FIG. 58 shows characterization of the HUVEC endothelial cells in the collagen cushion. Panels A-C: HUVEC cells before (A) and after (B; C) staining with CMFDA to determine cell viability by epifluorescent illumination prior to application of PBMCs for migration studies. Panel D: characterization of HUVEC cells by phase contrast. Panels E and F, staining with CMFDA showing live cells (E) and with ethidium homodimer-1 showing dead cells (F).
 FIG. 59 shows an example bioreactor construction with collagen membranes on rings and support matrix. Panel A sows the bioreactor design. Panel B shows progression from the whole bioreactor to the level of the collagen matrix cushion within the mesh. Panel C shows the assembly of the bioreactor under sterile conditions, after the HUVEC cells have reached confluence on the collagen cushion. Once assembled, media flow is initiated.
 FIG. 60 shows the preparation of an inverse opal gel scaffold. Panel A: Inverse opal gel scaffolds can be prepared with arbitrary dimensions by the choice of mold for creating the colloidal crystal template. Shown is a photograph of a templated gel ˜6 mm in diameter and ˜2 mm tall, on the end of a spatula (coin for scale). Panel B: Gels of very precise thicknesses can be fabricated by templating gels, polymerizing additional gel material around the templated scaffold, and then slicing the bulk-gel-surrounded construct into arbitrary thin layers.
 FIG. 61 shows T cell motility induction on inverse opal scaffolds. Panel A: 3D reconstruction of naive T cells (green) migrating over clusters of mature dendritic cells (red) within voids of the inverse opal scaffold. Times in the upper corners represent relative elapsed min:sec. Color-coded arrows track the position of several cells in the field of view. Panel B: Deconvolved 2D fluorescence image demonstrating the rapid trafficking of one naive T cells (green, marked with arrow) from one cluster of DCs to another (clusters identified with dotted lines in first frame), laterally through a window connecting two voids of the scaffold. Elapsed time as in panel (A).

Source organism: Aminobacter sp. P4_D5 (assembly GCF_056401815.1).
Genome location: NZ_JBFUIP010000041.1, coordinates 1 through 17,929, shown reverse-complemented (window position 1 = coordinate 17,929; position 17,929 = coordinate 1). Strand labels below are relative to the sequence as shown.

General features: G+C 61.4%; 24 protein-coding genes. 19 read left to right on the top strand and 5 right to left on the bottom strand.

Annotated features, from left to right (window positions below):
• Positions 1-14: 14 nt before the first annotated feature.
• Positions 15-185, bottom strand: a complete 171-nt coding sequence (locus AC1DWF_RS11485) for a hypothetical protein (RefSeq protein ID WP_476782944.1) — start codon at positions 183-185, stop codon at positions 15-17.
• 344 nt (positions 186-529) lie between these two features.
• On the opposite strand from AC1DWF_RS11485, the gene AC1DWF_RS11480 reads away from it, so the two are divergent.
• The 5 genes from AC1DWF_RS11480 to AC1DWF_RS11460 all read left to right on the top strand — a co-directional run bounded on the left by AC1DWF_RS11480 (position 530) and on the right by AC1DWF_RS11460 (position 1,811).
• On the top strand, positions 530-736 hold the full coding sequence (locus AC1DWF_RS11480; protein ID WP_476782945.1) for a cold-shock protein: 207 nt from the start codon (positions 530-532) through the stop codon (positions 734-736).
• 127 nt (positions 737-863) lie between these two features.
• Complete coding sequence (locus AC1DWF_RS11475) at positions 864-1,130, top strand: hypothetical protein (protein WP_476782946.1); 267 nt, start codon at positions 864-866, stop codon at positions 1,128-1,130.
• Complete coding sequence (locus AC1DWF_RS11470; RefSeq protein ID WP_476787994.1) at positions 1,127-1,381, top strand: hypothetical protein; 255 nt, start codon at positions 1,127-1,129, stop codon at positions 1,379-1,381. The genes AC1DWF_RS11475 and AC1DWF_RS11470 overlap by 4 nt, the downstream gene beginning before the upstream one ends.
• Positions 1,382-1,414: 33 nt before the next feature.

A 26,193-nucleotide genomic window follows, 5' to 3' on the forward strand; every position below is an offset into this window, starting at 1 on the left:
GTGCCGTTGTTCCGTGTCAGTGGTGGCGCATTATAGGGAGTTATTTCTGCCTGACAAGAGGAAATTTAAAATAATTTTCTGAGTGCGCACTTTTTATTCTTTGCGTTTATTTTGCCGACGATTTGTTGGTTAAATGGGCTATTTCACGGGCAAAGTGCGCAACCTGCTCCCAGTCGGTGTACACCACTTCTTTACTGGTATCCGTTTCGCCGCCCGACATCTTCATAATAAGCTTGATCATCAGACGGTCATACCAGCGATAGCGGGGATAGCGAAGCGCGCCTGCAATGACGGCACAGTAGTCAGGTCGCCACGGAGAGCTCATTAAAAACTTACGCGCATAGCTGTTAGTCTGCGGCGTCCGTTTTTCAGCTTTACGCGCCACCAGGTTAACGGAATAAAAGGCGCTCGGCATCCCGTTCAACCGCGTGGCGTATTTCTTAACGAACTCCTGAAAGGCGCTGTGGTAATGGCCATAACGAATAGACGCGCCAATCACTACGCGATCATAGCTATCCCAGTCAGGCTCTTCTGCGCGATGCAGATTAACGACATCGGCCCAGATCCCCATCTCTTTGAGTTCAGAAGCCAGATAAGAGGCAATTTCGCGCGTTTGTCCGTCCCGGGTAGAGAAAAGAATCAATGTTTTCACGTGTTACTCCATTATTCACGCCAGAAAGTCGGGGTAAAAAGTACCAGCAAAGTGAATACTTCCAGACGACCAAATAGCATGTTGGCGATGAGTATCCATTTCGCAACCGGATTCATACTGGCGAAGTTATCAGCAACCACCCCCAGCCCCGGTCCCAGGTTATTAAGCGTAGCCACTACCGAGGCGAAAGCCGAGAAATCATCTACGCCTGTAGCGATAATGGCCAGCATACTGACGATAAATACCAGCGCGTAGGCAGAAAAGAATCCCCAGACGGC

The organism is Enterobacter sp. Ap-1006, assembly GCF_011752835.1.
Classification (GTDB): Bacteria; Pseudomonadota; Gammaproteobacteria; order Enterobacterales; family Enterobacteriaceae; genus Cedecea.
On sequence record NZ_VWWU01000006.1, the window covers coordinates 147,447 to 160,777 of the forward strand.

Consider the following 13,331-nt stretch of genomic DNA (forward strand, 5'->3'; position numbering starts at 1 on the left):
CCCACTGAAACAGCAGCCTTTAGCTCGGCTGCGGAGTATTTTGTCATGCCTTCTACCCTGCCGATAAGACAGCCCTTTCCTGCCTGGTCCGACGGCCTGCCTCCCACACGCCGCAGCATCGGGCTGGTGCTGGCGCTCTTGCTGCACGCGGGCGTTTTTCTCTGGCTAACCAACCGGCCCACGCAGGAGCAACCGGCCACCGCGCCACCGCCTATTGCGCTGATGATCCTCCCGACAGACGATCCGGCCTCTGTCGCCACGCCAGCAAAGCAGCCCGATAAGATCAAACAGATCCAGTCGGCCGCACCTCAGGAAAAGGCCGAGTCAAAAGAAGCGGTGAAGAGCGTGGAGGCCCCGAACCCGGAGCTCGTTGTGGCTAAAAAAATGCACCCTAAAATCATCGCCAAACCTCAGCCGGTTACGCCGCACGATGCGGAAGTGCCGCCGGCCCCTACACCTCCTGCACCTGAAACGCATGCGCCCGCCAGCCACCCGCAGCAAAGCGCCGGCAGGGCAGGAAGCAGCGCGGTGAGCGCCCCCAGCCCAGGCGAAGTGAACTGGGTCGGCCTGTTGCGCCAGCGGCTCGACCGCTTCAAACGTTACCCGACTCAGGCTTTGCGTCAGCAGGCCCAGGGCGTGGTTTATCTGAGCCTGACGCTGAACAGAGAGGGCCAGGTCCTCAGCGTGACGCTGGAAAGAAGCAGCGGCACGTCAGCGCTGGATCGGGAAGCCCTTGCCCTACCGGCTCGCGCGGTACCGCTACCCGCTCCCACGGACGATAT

FIG. 62 shows quantitation of cell movement. Panel A: Single-cell instantaneous velocities of cells migrating in scaffolds vs. time. Panel B: 2D projections of single cell migration paths in x and y, with positions shown in microns, plotted over 30 min T cells show random migration within the scaffold, as observed in the lymph node T zone. Panel C: Mean displacement as a function of time for naive T cells in inverse opal scaffolds, co-cultured with mature dendritic cells.
 FIG. 63 illustrates that Cell-cell contact alone within scaffolds does not drive T cell migration. Naive OT-II CD4+ T cells cultured at lymph node-like cell densities in inverse opal scaffolds do not polarize or migrate. Panel A: overall view of a region of scaffold by bright field microscopy. Panel B: 3 time-lapse clips of cells within one void of the matrix. Times are elapsed min:sec.
 FIG. 64 shows HUVEC cells growing on protasan/collagen matrix on a nylon mesh. High-magnification SEM of the nylon membrane and interspersed Protasan/collagen matrix material is shown in the top image. Seeding of the primary layer of HUVEC cells was accomplished on an inverted membrane (left, Side 1), then 24 hours later, brought to an upright position (right, Side 2) where the second layer was applied. Phase contrast images of each plane of HUVEC cells is shown in the center two lower images, with the left being the first layer, and the right being the second layer applied.